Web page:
Nature today | Dalmatian Pelican: Expect more archaeological discoveries
A deceased pelican was recently made available to science by Blijdorp and transferred to the Cultural Heritage Agency. The bird is prepared and the bones are included in the archaeological comparison group. This makes it easier for archaeologists to name bird bones from the fossils. They were often not too Determine due to lack of comparative material. From now on it can be compared to the bones that are definitely pelicans. It is now expected that bone fragments are now often attributed to the swan.
Estuaries and peat lakes
Dalmatian pelicans were found in estuaries and low-lying swampy areas of the Dutch coastal regions until the 15th century. Eleven finds from archaeological excavations showed that the species lived in the northwestern half of the Netherlands. there feed It is in shallow pools and staggered in pure areas. Unfortunately, hunting and loss of suitable habitat has changed that.
In addition to the Netherlands, historical sights are known from England, Germany, Denmark and even Sweden and Finland. Until the Middle Ages, there was still a large population of northern Europeans. There is no evidence that these birds migrated south in the winter. There are also no known sightings (yet?) from that period from countries such as Spain and France. Hopefully, strengthening the reference group will give us a more accurate picture of the historical distribution in the future.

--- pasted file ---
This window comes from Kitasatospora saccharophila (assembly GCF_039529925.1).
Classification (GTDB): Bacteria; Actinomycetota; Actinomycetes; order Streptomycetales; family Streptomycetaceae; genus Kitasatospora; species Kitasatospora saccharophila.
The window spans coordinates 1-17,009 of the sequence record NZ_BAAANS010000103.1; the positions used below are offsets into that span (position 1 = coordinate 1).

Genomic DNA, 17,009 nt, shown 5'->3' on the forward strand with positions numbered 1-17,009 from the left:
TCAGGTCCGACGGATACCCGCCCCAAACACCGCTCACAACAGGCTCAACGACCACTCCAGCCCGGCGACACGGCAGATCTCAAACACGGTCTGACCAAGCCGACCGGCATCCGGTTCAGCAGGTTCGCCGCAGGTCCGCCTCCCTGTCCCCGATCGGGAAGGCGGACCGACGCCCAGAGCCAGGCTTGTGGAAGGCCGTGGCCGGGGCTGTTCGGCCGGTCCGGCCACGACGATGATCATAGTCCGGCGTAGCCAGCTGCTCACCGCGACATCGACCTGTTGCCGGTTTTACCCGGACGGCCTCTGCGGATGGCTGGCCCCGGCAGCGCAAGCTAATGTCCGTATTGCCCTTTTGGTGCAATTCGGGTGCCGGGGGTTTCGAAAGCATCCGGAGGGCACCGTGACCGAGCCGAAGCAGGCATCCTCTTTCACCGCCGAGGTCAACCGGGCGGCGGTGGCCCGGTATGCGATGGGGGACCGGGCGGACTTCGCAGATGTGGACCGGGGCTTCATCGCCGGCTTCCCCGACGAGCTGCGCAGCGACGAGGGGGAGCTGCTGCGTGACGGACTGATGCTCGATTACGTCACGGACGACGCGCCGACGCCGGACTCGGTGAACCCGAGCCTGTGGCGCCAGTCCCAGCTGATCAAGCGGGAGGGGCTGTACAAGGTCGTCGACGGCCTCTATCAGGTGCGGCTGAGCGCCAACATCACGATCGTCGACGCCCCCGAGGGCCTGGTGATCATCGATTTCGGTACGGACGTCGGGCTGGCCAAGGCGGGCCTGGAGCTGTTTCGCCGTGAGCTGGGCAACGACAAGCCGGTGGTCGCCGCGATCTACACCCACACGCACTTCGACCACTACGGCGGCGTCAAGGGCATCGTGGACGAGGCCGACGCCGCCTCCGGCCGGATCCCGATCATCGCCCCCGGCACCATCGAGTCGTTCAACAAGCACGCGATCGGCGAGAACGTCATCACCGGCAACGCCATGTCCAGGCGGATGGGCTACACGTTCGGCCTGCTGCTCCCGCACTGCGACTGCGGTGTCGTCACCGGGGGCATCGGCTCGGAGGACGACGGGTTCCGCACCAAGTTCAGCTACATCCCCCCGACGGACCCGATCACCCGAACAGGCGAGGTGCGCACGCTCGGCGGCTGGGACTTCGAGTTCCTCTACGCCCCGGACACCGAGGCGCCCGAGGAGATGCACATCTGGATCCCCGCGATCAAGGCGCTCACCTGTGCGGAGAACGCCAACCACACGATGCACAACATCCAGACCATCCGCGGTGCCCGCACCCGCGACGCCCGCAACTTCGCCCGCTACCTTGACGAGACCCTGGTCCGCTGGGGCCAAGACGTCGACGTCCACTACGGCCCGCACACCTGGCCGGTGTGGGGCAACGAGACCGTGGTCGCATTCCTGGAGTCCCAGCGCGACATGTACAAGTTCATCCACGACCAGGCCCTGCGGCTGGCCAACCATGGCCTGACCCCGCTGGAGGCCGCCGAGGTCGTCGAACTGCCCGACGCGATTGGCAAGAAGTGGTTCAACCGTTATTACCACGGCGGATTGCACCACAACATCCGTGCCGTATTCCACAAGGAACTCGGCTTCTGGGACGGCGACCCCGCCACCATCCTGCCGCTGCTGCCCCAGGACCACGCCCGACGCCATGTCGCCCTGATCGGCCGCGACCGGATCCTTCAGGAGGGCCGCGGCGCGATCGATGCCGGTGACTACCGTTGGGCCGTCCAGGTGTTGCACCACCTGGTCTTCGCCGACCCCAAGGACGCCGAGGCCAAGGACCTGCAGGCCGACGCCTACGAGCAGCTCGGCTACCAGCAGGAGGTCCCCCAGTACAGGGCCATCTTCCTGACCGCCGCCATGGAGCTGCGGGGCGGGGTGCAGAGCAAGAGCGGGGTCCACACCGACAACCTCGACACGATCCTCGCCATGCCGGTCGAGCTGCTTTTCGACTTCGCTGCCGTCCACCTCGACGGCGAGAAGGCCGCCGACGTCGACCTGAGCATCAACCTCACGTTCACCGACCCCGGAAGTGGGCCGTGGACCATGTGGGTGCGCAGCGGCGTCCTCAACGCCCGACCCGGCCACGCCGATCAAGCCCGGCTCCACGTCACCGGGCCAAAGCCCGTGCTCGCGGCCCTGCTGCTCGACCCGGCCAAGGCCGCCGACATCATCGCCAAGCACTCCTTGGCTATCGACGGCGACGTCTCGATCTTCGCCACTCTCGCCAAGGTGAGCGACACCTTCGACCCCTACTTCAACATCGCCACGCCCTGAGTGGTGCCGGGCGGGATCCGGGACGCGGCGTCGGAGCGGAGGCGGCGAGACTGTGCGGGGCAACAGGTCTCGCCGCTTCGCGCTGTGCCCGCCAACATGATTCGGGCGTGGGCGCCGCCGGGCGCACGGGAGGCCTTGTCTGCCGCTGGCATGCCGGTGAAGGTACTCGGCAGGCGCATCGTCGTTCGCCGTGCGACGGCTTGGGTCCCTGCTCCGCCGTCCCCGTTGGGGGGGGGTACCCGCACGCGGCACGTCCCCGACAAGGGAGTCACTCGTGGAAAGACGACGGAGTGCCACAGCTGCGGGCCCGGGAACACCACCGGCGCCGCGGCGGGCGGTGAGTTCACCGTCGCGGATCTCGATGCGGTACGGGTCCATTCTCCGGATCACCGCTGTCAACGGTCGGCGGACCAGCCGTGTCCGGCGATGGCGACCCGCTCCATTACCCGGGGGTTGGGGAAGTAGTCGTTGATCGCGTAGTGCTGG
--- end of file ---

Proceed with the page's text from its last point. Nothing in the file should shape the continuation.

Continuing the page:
Only here in the zoo
Today, this species is no longer found in the wild in Holland, but it can be admired in various zoos. The largest group is located in the Diergaarde Blijdorp in Rotterdam, where at present there is a colony of about forty birds. Young people are born in this colony every year. Abroad, distribution is now almost limited to southeastern Europe. Greece (Lake Kerkini is famous for it) and the Danube Delta in Romania are also home to two species of swans.
The fact that we are now experiencing the Dalmatian Pelican as a species from southeastern Europe and further east is a good example of how.Baselines conversionDefine our image of nature. Through the new collaboration between the zoo and science, the archaeological excavations have been scientifically enhanced and ecological research into the occurrence of the species in the Netherlands furthered.
- The Exploratory study (pdf; 6.5 MB) Prospects for the return of the Dalmatian pelican.
- The the news Cultural Heritage Agency (RCE).
Text: Martin Weiss, Blijdorp Zoo & Leo Lenartz, ARK Nature Development
Photos: Cor Visser (main photo: Dalmatian pelicans on Lake Kerkini in Greece); Jeroen Helmer, ARK Nature Development; Pepin Cali and Jennifer Kress
Thanks to the Agency for Cultural Heritage and Zoo Blijdorp
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